The computations to generate the ResourceCode hindcast database have been carried out by IFREMER and they cover the period from 1993 until 2020 with an hourly resolution. The database has been generated using the spectral model WaveWatch III developed by the National Oceanic and Atmospheric Administration (NOAA). For every hour, the database provides 39 metocean parameters as well as wave frequency spectra for 328,000 nodes of the model mesh, which spans from the South of Portugal to the South-West of Norway and including the Faroe Islands. Directional spectra are also available but for a subset of those nodes. The wave spectra are provided over a frequency range from 0.0339Hz to 0.91526Hz divided into 36 bins of nonuniform width. The directional spectra consist of 36 bins, 10° wide. Forcing wave fields are taken from the ERA5 database. Currents and tidal heights are also taken into account in the model.
Validation of the database
The validation of the database has been carried out using satellite altimeters data and in situ buoy measurements. The satellite data offer a wider spatial coverage than buoy data but at the expense of temporal coverage. The satellite data are taken from the CCI Seat State V1 database and the buoy data are sourced through the different European partners of the OceanERA-Net ResourceCode project. The validation is mainly focused on significant wave height but spectral validation has also been carried out at the locations where buoy data are available in spectral form, as illustrated in figure 1.
The RESOURCECODE toolbox offers a graphical interface to access the metocean database through a web portal and also provides a set of tools for statistical analysis and postprocessing of the data.
Through the web interface, it is possible to visualise the main integral parameters (HS, TP, etc…) as timeseries and bivariate statistical distributions.
The postprocessing tools fulfil the following functions:
- Data visualisation
- Wave resource estimation
- Extreme value analysis
- Weather window estimation
- Wave energy converter production estimates
All those tools can be downloaded as Python code, which can then be run locally. Some of those tools can also be run directly online through the web interface.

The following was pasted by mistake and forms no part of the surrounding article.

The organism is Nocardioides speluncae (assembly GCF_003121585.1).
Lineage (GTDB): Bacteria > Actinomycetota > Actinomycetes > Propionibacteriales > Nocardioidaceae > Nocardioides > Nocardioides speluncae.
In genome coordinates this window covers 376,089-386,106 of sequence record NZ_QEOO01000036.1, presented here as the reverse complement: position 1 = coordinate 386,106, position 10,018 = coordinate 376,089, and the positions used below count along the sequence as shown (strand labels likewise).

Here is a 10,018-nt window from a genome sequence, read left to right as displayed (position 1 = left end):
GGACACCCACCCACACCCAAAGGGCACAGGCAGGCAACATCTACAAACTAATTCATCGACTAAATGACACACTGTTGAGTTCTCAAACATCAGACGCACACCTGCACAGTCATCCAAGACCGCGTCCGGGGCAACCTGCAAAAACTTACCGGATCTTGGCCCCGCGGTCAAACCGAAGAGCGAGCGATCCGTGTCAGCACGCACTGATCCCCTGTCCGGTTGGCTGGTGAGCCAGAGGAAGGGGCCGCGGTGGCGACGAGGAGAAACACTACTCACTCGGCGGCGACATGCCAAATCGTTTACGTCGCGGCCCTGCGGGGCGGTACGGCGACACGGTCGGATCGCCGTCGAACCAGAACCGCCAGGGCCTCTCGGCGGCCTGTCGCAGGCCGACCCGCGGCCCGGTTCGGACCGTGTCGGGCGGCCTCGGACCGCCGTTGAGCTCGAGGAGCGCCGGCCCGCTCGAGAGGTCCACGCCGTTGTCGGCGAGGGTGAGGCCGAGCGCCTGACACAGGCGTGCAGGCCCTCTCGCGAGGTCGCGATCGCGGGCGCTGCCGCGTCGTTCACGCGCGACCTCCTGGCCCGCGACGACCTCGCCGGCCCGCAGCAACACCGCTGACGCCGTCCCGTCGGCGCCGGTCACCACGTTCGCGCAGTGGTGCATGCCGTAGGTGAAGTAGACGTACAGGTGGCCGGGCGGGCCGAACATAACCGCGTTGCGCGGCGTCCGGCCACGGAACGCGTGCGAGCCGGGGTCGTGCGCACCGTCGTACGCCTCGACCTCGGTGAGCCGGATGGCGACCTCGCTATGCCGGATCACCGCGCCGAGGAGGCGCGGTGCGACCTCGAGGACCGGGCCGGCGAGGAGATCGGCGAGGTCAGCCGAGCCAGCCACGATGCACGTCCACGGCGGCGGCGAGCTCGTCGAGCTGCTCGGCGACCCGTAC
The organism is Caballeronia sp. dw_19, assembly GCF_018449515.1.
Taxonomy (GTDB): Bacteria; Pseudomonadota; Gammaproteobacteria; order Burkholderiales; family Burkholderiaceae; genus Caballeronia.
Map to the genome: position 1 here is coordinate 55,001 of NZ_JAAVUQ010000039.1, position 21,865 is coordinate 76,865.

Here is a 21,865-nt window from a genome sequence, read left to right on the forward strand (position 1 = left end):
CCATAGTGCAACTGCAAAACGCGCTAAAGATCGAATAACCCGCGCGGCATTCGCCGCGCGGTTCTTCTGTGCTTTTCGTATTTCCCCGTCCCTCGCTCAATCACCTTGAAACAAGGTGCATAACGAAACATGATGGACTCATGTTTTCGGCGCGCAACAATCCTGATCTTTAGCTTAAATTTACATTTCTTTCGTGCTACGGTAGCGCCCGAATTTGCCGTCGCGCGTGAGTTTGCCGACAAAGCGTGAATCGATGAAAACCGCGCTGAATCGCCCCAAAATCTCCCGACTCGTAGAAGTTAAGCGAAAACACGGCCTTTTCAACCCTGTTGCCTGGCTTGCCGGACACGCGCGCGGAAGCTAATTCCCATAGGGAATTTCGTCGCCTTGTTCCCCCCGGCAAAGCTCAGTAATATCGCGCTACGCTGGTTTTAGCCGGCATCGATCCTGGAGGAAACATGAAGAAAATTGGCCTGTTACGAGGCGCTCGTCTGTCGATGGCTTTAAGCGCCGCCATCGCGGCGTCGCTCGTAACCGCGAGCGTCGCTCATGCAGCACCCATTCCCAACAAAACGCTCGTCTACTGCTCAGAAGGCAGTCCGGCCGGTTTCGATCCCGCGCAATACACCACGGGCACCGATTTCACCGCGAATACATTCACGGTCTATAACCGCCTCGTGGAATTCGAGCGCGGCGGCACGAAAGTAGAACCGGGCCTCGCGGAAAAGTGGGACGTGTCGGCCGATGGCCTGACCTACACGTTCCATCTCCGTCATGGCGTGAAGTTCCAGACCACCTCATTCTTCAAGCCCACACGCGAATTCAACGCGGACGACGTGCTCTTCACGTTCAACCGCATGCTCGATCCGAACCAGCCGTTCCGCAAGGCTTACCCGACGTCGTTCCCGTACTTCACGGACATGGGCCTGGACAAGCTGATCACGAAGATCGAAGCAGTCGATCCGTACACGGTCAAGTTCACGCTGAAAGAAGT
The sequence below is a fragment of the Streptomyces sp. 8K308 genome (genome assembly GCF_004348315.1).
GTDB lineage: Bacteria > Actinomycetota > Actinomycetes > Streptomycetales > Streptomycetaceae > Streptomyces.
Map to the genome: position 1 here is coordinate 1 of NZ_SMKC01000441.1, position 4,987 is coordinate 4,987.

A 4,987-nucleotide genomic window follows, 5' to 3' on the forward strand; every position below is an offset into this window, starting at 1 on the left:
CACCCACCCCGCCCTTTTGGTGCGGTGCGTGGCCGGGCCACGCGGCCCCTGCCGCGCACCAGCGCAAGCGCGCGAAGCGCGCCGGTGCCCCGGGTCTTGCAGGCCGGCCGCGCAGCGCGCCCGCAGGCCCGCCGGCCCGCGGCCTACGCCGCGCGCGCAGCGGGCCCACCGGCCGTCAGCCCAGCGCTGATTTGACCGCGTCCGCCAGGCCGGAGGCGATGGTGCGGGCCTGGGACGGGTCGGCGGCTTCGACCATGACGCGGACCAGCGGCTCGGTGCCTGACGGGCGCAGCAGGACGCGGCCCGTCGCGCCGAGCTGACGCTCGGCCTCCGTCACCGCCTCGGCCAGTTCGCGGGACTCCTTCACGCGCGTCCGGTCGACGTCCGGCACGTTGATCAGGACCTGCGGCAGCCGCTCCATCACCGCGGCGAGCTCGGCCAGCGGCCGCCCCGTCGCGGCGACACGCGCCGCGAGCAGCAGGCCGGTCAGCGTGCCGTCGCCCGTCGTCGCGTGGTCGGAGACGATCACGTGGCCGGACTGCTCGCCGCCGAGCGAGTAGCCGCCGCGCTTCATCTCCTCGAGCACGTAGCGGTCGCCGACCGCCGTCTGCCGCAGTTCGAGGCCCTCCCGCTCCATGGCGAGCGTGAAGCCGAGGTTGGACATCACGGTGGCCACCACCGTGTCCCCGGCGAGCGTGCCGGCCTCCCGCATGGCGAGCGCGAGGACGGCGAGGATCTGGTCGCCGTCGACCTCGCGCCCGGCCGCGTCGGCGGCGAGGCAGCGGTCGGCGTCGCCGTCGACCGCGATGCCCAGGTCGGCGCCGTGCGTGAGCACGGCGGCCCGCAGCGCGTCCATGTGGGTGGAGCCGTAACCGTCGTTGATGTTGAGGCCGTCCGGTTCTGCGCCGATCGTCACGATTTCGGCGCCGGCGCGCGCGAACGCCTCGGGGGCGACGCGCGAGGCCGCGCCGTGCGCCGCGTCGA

The two main contributions of the RC-plus project to RESOURCECODE are the spectral validation of the hindcast database from in situ buoy measurements and the wave energy production estimates. The latter was the focus of a more in-depth investigation looking at different techniques traditionally used to estimate energy production. More specifically, methods relying on wave resource description based on integral parameters have been compared to a benchmark approach for which the resource is characterised from wave spectra. The wave energy converter chosen for this case study is a two body heaving buoy modelled numerically in time domain. Preliminary results show that the methods based on integral parameters tend to overestimate energy production by about 6% compared with the benchmark approach for the site and year considered. However, underneath this single digit annual overestimation there are much larger overestimations (up to 70%) for certain sea states as illustrated on figure 2.
Publications and papers published
Oral communications with proceedings
- Influence of resource definition on defining a WEC optimal size. Remy Pascal, Felix Gorintin, Gregory S. Payne, David Darbinyan, and Yves Perignon. 13 th EWTEC-September 2019, Naples, Italy
- Impact of Wave Resource Characterisation on the Energy Production Estimates of Wave Energy Converters. 17èmes Journées de l’Hydrodynamique (Proceedings). 24 au 26 novembre 2020, Cherbourg, France
- Impact of Wave Resource Description on WEC Energy Production Estimates. S. Payne, R. C. R. Pascal, A. Babarit, and Yves Pérignon, in Proceedings of 14th European Wave and Tidal Energy Conference, 2021.
- Satellite data for the offshore renewable energy sector: synergies and innovation opportunities. Medina-Lopez, D. McMillan, J. Lazic, E. Hart, S. Zen, A. Angeloudis, E. Bannon, J. Browell, S. Dorling, R.M. Dorrell, R. Forster, C. Old, G.S. Payne, G. Porter, A. S. Rabaneda, l, B. Sellar, E. Tapoglou, N. Trifonova, I.H. Woodhouse, A. Zampollo, Remote Sens. Environ., vol. 264, no. May, p. 112588, 2021.